HRC or current-limiting fuses have an interrupting rating of 200 kA and are recognized by a letter designation system common to North American fuses. In the United States they are known as Class J, Class L, Class R, etc., and in Canada they are known as HRCI-J, HRC-L, HRCI-R, and so forth.

HRC fuses are available in ratings up to 600 V and 6000 A. The main differences among the various types are their dimensions and their short circuit performance (Ip and I2t) characteristics.

One type of HRC fuse found in Canada, but not in the United States, is the HRCII-C or Class C fuse. This fuse was developed originally in England and is constructed with bolt-on-type blade contacts. It is available in a voltage rating of 600 V with ampere ratings from 2 to 600 A.

Some higher ampere ratings are also available but are not as common. HRCII-C fuses are primarily regarded as providing short-circuit protection only. Therefore, they should be used in conjunction with an overload device.

HRCI-R or Class R fuses were developed in the United States. Originally constructed to Standard or Class H fuse dimensions, they were classified as Class K and are available in the United States with two levels of short circuit performance characteristics: Class K1 and Class K5. However, they are not recognized in Canadian Standards.

Under fault conditions, Class K1 fuses limit the Ip and I2t to lower levels than do Class K5 fuses. Since both Class K1 and K5 are constructed to Standard or Class H fuse dimensions, problems with interchangeability occur.

As a result, a second generation of these K fuses was therefore introduced with a rejection feature incorporated in the end caps and blade contacts. This rejection feature, when used in conjunction with rejection-style fuse clips, prevents replacement of these fuses with Standard or Class H 10-kA I.R. fuses.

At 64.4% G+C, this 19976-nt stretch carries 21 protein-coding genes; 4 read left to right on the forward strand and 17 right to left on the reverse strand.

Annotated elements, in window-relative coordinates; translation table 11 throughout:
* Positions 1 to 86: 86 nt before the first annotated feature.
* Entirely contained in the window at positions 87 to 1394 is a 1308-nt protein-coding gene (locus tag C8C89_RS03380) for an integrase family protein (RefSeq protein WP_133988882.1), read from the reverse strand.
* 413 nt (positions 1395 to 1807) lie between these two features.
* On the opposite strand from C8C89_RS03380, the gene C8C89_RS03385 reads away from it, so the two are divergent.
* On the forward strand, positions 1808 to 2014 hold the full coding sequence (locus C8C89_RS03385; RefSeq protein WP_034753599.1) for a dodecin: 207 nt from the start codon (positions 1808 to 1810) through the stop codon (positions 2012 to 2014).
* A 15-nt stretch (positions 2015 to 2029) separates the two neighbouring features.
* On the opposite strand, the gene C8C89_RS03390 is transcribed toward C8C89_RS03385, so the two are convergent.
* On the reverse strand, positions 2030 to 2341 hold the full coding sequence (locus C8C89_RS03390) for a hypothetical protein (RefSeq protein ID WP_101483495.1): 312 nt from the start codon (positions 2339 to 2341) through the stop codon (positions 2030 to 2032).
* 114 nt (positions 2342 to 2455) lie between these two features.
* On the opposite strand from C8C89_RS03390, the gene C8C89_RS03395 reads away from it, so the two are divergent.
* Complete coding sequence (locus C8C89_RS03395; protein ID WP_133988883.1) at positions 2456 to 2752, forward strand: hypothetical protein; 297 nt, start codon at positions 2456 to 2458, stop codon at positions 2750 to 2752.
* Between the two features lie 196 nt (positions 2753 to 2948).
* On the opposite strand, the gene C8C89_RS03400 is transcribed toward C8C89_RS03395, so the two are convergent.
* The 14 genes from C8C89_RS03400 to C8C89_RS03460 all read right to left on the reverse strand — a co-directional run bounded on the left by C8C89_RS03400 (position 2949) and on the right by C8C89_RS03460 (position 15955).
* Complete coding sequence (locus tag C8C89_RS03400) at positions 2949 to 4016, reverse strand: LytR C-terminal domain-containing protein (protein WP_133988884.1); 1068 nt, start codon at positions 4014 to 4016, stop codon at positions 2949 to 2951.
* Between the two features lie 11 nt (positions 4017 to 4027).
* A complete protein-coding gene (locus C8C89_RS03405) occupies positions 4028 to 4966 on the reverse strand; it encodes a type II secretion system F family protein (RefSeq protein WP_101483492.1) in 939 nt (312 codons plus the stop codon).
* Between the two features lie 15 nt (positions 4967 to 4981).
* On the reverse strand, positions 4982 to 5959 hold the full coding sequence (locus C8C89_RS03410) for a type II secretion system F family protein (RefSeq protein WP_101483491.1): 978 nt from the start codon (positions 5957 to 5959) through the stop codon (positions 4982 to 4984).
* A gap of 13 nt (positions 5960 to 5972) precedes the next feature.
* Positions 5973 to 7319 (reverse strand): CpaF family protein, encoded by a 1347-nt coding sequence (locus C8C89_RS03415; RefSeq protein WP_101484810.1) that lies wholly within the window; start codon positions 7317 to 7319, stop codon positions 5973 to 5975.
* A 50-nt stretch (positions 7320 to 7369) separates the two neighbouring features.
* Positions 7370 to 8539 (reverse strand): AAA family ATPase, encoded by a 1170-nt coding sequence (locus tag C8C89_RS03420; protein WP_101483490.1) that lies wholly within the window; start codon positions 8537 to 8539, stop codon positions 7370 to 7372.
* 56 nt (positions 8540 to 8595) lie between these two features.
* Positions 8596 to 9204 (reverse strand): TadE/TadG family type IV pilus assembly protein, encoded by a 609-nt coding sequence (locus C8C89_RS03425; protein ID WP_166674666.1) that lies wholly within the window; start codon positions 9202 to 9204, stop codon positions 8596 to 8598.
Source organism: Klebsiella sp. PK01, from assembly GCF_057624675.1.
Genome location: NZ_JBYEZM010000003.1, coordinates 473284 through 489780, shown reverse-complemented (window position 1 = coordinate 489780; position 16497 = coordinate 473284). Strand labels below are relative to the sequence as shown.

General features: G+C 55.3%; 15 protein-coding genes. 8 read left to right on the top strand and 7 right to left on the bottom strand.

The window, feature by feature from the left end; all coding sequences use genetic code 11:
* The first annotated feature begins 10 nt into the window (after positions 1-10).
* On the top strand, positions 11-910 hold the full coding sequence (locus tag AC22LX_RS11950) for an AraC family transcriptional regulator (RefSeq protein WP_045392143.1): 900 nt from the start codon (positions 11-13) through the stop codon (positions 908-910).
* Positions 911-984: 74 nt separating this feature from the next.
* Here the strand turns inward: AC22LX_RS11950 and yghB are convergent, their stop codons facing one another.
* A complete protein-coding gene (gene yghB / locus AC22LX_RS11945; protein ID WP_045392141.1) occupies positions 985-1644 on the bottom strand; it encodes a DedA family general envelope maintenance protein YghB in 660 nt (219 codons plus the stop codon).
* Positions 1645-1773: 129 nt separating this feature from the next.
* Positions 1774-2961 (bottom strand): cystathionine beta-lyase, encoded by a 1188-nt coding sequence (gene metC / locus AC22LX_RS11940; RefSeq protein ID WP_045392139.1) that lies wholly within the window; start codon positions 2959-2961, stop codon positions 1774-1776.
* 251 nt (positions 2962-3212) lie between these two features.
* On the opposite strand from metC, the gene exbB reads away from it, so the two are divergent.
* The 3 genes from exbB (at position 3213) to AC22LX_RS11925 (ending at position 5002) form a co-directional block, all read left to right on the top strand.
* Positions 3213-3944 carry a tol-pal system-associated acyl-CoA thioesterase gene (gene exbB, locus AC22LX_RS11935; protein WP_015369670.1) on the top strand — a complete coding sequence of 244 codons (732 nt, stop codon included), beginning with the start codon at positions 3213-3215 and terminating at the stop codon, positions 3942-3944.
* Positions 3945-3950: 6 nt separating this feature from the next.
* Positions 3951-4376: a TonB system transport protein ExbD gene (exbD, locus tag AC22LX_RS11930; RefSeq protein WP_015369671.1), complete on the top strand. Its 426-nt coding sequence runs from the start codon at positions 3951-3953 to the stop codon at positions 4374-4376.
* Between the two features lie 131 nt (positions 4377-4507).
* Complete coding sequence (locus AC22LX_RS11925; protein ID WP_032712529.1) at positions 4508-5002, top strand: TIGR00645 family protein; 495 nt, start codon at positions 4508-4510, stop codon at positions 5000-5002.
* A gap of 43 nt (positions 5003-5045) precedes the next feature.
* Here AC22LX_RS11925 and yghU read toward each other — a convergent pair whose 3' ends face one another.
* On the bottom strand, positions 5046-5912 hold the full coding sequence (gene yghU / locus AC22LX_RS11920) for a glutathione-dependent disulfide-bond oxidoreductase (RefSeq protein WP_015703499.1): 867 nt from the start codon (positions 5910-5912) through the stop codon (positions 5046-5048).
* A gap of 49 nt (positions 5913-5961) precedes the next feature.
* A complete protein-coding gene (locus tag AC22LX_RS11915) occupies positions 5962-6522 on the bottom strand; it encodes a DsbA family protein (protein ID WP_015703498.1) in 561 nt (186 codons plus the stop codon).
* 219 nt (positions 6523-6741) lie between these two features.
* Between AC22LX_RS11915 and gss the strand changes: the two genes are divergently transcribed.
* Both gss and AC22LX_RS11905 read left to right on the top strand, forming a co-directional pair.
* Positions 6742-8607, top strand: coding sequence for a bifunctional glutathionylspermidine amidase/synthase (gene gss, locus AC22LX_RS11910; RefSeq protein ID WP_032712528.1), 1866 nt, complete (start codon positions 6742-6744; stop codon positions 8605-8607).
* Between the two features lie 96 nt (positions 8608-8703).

These rejection style fuses are known as Class RK1 and Class RK5. They are available with time-delay or non-time delay characteristics and with voltage ratings of 250 or 600 V and ampere ratings up to 600 A. In Canada, CSA has only one classification for these fuses, HRCI-R, which have the same maximum Ip and I2t current-limiting levels as specified by UL for Class RK5 fuses.

HRCI-J or Class J fuses are a more recent development. In Canada, they have become the most popular HRC fuse specified for new installations. Both time-delay and non-time-delay characteristics are available in ratings of 600 V with ampere ratings up to 600 A. They are constructed with dimensions much smaller than HRCI-R or Class R fuses and have end caps or blade contacts which fit into 600-V Standard or Class H type fuse clips.

However, the fuse clips must be mounted closer together to accommodate the shorter fuse length. Its shorter length, therefore, becomes an inherent rejection feature that does not allow insertion of Standard or HRCI-R fuses.

The blade contacts are also drilled to allow bolt-on mounting if required. CSA and UL specify these fuses to have maximum short-circuit current-limiting Ip and I2t limits lower than those specified for HRCI-R and HRCII-C fuses.

HRCI-J fuses may be used for a wide variety of applications. The time-delay type is commonly used in motor circuits sized at approximately 125 to 150% of motor full-load current. HRC-L or Class L fuses are unique in dimension but may be considered as an extension of the HRCI-J fuses for ampere ratings above 600 A.

They are rated at 600 V with ampere ratings from 601 to 6000 A. They are physically larger and are constructed with bolt-on-type blade contacts. These fuses are generally used in lowvoltage distribution systems where supply transformers are capable of delivering more than 600 A.

In addition to Standard and HRC fuses, there are many other types designed for specific applications. For example, there are medium- or high-voltage fuses to protect power distribution transformers and medium voltage motors.

There are fuses used to protect sensitive semiconductor devices such as diodes, SCRs, and triacs. These fuses are designed to be extremely fast under short-circuit conditions. There is also a wide variety of dedicated fuses designed for protection of specific equipment requirements such as electric welders, capacitors, and circuit breakers, to name a few.

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